Last week, just before signing the legislation to end the government shutdown, the Trump Administration announced that the President had approved 30% tariffs on imported crystalline silicone photovoltaic (CSPV) modules and cells. As discussed in an earlier post, the United States International Trade Commission (ITC) had proposed a range of remedies in response to a trade dispute brought two by U.S. solar cell manufacturers. All the ITC’s proposed remedies were below the statutory maximum of 50% sought by Suniva and SolarWorld.
|Department of Energy|
First, the President doubled the quota of imported CSPV cells exempted from the tariffs. Commissioners Johanson and Williamson had recommended that an average of 1.3 gigawatts (GW) of CSPV cells be exempted from the tariffs each year. The President’s tariffs exempt 2.5 GW of imported CSPV cells each year. The increased quota should lessen the blow to the U.S. solar industry—slightly. This is an area where ITC Commissioner Meredith M. Broadbent departed from her colleagues. Commissioner Broadbent was the only ITC commissioner to propose a tariff-exempt quota for imported CSPV modules in addition to cells. By exempting only CSPV cells, the tariff appears to encourage some amount of module assembly in the United States.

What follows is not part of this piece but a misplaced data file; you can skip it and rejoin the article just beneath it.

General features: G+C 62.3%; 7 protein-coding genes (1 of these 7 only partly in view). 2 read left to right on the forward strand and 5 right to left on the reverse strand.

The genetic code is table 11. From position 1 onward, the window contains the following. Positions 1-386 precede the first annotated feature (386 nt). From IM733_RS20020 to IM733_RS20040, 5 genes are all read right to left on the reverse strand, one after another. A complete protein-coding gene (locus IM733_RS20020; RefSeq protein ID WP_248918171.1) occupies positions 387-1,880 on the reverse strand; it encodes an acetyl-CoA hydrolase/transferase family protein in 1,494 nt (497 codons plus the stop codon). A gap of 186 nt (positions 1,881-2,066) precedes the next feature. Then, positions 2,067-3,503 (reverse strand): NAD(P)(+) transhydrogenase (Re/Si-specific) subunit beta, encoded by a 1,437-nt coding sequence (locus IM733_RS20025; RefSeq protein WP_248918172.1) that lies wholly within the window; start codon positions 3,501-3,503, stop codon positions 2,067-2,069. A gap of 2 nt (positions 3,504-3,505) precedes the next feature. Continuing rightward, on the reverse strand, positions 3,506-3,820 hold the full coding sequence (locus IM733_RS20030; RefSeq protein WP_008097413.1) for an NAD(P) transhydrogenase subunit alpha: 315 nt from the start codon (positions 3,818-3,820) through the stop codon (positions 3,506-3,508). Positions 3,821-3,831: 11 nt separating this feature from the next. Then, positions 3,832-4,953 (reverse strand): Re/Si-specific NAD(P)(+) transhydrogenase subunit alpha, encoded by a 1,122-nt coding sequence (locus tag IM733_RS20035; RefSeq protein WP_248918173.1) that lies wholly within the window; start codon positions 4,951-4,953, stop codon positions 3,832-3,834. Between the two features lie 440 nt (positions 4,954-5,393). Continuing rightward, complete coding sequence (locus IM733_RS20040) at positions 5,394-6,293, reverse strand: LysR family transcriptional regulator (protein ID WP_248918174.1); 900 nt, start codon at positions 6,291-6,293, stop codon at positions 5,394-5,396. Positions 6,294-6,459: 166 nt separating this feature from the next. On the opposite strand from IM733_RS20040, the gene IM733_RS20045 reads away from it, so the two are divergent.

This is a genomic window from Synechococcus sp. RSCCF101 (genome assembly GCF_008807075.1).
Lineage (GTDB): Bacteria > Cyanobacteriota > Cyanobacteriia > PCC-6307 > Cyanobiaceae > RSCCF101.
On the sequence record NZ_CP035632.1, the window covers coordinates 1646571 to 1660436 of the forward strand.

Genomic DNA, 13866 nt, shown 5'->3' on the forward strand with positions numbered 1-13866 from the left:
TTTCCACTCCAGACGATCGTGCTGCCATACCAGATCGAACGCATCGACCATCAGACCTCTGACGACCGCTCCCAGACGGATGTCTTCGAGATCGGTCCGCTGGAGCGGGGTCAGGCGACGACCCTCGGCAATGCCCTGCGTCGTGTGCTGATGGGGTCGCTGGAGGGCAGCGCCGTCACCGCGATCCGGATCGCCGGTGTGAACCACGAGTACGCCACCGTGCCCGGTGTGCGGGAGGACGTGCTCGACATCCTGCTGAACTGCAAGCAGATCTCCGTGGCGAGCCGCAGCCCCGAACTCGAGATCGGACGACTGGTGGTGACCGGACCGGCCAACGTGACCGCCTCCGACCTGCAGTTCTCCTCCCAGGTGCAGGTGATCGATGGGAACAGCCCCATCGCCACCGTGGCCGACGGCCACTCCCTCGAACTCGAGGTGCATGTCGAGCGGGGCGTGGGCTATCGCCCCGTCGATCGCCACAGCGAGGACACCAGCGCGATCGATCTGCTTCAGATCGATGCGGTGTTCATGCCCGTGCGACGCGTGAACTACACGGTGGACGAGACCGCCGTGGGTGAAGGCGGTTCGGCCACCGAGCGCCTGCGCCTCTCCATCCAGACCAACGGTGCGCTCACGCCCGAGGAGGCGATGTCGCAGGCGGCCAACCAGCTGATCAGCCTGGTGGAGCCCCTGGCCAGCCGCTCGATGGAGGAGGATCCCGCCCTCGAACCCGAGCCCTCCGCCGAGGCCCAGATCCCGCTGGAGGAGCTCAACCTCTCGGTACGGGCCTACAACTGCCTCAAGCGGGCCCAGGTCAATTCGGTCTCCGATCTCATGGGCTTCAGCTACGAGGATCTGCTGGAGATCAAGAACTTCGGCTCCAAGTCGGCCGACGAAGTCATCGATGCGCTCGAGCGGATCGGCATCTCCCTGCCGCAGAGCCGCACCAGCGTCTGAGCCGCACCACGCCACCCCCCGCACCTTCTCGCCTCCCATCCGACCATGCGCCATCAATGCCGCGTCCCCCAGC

Second, the President’s tariffs apply to the broadest number of countries possible. While all four members of the ITC recommended that tariffs be imposed on CSPV cells and modules imported from South Korea and Mexico, a majority of the commissioners recommended that Canada not be included in the tariffs. Nevertheless, the President did not exclude Canada from the tariffs. In addition to Canada, the President’s tariffs also apply to CSPV cells and modules imported from Thailand and the Philippines.
While the President’s tariffs will likely cause numerous job losses—the Solar Energy Industries Association predicts that 23,000 solar-related jobs will be lost in the United States as a result of decreased demand for CSPV installations due to the expected increase in CSPV prices occasioned by the tariffs—the outcome could have been much worse. For example, the President’s tariff on residential washing machines, announced at the same time as the CSPV tariff, exceeded the harshest recommendations made by the ITC.
At this point, the precise effects of the tariffs on the U.S. solar market are uncertain. However, negative effects are likely to be more pronounced on commercial solar projects where CSPV modules make up a greater share of project costs. In addition, there is still a great deal of uncertainty with regards to the implementation of the tariffs. For example, how will the quota of tariff-exempt CSPV be allocated, how will the Administration deal with the possibility that production may move to countries (e.g., India and Turkey) currently exempt from the tariffs? Finally, what will the World Trade Organization do with complaints regarding the Administration’s tariffs? All of this uncertainty casts a long shadow on the potential growth of U.S. solar capacity.